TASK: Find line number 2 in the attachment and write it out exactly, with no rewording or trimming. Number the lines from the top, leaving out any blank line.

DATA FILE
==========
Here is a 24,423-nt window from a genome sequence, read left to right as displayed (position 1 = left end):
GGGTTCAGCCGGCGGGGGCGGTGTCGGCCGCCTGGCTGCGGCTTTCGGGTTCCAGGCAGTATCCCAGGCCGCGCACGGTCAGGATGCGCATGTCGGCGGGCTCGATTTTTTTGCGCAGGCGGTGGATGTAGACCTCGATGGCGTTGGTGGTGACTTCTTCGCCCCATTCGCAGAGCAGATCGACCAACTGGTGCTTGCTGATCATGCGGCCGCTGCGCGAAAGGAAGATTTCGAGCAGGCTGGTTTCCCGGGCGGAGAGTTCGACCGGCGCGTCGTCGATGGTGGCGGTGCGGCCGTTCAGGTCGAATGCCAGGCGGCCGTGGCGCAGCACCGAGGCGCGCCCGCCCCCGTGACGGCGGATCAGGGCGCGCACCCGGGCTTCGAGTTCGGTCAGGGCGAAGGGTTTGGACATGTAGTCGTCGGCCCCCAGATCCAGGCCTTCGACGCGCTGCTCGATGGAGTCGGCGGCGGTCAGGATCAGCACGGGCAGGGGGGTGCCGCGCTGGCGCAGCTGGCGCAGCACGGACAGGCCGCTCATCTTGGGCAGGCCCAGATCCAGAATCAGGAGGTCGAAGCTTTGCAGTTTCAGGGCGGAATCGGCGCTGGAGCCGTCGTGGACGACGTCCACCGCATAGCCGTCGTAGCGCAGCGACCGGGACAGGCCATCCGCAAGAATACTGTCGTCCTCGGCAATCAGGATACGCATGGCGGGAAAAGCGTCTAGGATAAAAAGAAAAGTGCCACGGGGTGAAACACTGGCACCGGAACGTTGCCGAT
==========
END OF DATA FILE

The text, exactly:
GGGTTCAGCCGGCGGGGGCGGTGTCGGCCGCCTGGCTGCGGCTTTCGGGTTCCAGGCAGTATCCCAGGCCGCGCACGGTCAGGATGCGCATGTCGGCGGGCTCGATTTTTTTGCGCAGGCGGTGGATGTAGACCTCGATGGCGTTGGTGGTGACTTCTTCGCCCCATTCGCAGAGCAGATCGACCAACTGGTGCTTGCTGATCATGCGGCCGCTGCGCGAAAGGAAGATTTCGAGCAGGCTGGTTTCCCGGGCGGAGAGTTCGACCGGCGCGTCGTCGATGGTGGCGGTGCGGCCGTTCAGGTCGAATGCCAGGCGGCCGTGGCGCAGCACCGAGGCGCGCCCGCCCCCGTGACGGCGGATCAGGGCGCGCACCCGGGCTTCGAGTTCGGTCAGGGCGAAGGGTTTGGACATGTAGTCGTCGGCCCCCAGATCCAGGCCTTCGACGCGCTGCTCGATGGAGTCGGCGGCGGTCAGGATCAGCACGGGCAGGGGGGTGCCGCGCTGGCGCAGCTGGCGCAGCACGGACAGGCCGCTCATCTTGGGCAGGCCCAGATCCAGAATCAGGAGGTCGAAGCTTTGCAGTTTCAGGGCGGAATCGGCGCTGGAGCCGTCGTGGACGACGTCCACCGCATAGCCGTCGTAGCGCAGCGACCGGGACAGGCCATCCGCAAGAATACTGTCGTCCTCGGCAATCAGGATACGCATGGCGGGAAAAGCGTCTAGGATAAAAAGAAAAGTGCCACGGGGTGAAACACTGGCACCGGAACGTTGCCGAT